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Theatre Review Shipwreck, Almeida Theatre

PUBLISHED: 17:05 22 February 2019 | UPDATED: 17:05 22 February 2019

Shipwreck at the Almeida theatre picture Marc Brenner

Shipwreck at the Almeida theatre picture Marc Brenner

Archant

Anne Washburn's three hour probe into how theatre and the rest of the world should respond to Donald Trump is bold but unwieldy

Shipwreck at the Almeida theatre picture by Marc BrennerShipwreck at the Almeida theatre picture by Marc Brenner

There have been numerous references to Donald Trump in theatre, but this world premiere from leading American playwright Anne Washburn tackles the President head on.

She doesn’t just depict Trump, but also the response to him – and, in meta fashion, asks what drama should do.

Is political theatre too “direct”, or is it better than staging a Trumpian Julius Caesar, as New York’s Public Theater did (to angry protests) in 2017?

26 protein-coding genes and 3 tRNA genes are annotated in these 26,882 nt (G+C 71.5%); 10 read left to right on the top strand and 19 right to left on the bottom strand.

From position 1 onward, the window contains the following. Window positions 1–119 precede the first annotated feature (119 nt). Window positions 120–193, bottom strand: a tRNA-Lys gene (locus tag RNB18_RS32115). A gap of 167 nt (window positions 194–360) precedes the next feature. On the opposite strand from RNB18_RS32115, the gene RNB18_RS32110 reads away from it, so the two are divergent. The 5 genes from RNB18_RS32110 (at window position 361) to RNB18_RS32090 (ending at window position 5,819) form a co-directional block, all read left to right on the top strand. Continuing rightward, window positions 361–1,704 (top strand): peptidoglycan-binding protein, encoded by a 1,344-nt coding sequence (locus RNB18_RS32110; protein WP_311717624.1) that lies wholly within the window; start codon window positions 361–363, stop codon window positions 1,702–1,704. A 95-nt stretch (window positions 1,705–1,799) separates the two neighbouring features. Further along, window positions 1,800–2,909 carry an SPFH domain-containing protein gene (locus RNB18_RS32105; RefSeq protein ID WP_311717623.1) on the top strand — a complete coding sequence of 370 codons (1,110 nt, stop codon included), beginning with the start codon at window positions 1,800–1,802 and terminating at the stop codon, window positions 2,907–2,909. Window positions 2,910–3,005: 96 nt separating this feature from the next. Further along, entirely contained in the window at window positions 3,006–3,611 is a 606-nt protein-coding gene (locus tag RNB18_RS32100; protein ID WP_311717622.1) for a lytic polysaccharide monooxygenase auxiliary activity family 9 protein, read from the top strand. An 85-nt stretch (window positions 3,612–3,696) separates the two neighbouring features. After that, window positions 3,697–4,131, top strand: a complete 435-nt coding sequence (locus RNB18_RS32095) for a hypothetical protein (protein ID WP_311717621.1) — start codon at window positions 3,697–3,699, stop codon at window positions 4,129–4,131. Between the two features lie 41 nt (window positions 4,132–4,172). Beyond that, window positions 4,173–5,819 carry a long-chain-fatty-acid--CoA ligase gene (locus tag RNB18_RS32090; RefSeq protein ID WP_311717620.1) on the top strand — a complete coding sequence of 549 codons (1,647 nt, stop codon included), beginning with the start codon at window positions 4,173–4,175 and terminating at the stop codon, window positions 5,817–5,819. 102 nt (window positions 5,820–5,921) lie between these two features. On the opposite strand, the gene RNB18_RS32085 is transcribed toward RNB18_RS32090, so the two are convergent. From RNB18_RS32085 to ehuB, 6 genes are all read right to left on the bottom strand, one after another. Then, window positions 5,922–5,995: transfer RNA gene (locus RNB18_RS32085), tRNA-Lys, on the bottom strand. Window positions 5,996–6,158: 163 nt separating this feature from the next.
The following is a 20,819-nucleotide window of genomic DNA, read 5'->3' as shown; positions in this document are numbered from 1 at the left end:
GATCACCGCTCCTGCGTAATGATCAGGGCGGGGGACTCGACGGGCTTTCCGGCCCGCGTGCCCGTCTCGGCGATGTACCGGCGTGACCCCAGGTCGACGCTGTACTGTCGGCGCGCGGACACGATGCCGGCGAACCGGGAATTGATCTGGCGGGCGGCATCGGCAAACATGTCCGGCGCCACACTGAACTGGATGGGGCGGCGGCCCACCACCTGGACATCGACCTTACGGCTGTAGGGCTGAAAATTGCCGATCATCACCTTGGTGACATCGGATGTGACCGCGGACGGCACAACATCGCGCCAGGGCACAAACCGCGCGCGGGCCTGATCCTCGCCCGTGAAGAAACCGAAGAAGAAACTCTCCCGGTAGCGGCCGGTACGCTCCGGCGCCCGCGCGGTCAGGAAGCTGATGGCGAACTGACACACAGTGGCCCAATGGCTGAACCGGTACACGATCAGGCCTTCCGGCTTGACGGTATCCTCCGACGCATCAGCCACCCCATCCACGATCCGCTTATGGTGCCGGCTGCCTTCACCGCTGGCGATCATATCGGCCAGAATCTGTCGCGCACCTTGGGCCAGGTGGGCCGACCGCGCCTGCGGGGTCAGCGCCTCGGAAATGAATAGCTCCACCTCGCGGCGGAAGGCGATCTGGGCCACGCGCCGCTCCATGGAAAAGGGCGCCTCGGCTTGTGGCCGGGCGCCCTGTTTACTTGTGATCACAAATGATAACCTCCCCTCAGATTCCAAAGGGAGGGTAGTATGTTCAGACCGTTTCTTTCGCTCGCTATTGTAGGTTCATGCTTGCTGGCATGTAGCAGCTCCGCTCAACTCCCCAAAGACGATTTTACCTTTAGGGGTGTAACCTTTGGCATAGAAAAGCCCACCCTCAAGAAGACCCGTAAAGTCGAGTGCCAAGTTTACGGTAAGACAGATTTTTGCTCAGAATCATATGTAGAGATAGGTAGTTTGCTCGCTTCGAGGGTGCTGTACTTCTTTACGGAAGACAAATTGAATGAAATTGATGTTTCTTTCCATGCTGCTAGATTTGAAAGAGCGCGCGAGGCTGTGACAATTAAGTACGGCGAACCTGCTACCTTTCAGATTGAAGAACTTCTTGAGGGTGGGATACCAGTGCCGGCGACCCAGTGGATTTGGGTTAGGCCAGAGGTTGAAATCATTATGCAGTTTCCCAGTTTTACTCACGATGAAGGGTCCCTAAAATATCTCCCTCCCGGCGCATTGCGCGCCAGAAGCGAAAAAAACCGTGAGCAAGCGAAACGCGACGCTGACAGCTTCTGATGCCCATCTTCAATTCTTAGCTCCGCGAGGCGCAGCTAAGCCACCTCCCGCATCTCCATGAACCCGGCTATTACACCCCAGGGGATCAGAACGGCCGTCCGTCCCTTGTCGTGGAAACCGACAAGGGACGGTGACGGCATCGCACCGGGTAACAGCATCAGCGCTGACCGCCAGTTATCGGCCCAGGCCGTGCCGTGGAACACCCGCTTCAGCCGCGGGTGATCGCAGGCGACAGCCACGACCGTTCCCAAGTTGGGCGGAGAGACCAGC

Washburn takes us back to that year, just after former FBI Director James Comey revealed that the President had demanded his “loyalty”.

A group of liberal friends meet in an upstate New York farmhouse, and, trapped following a snowstorm, feverishly debate politics.

Some of this is brilliantly observed – like the belligerent would-be campaigner criticising her friends, though her call to action turns out to be just a series of social media posts.

There’s also the sheer exhaustion of the news cycle, and the inevitable but incendiary revelation: “I voted for him”.

But, even if the hand-wringing impotence of these white, privileged commentators is the point, it’s challenging theatre.

Further character work would be welcome, or more of Washburn’s flamboyant Trump fantasy sequences – vividly staged by Rupert Goold.

There’s also a secondary plot about Mark, an African-American adopted by a white Christian couple.

Thanks to a riveting series of monologues by Fisayo Akinade, and a subtler approach to the issues, it’s the most impactful part of the show.

Justine Mitchell, Tara Fitzgerald, Elliot Cowan and Raquel Cassidy turn in strong performances, while Miriam Buether’s altar-meets-Arthurian round table set, eerily lit by Jack Knowles, is an effective visual for this bickering over the mouth of hell.

An unwieldy three-hour drama, but a bold response to today’s world – and uses art to explore the ultimate myth-maker.

3/5

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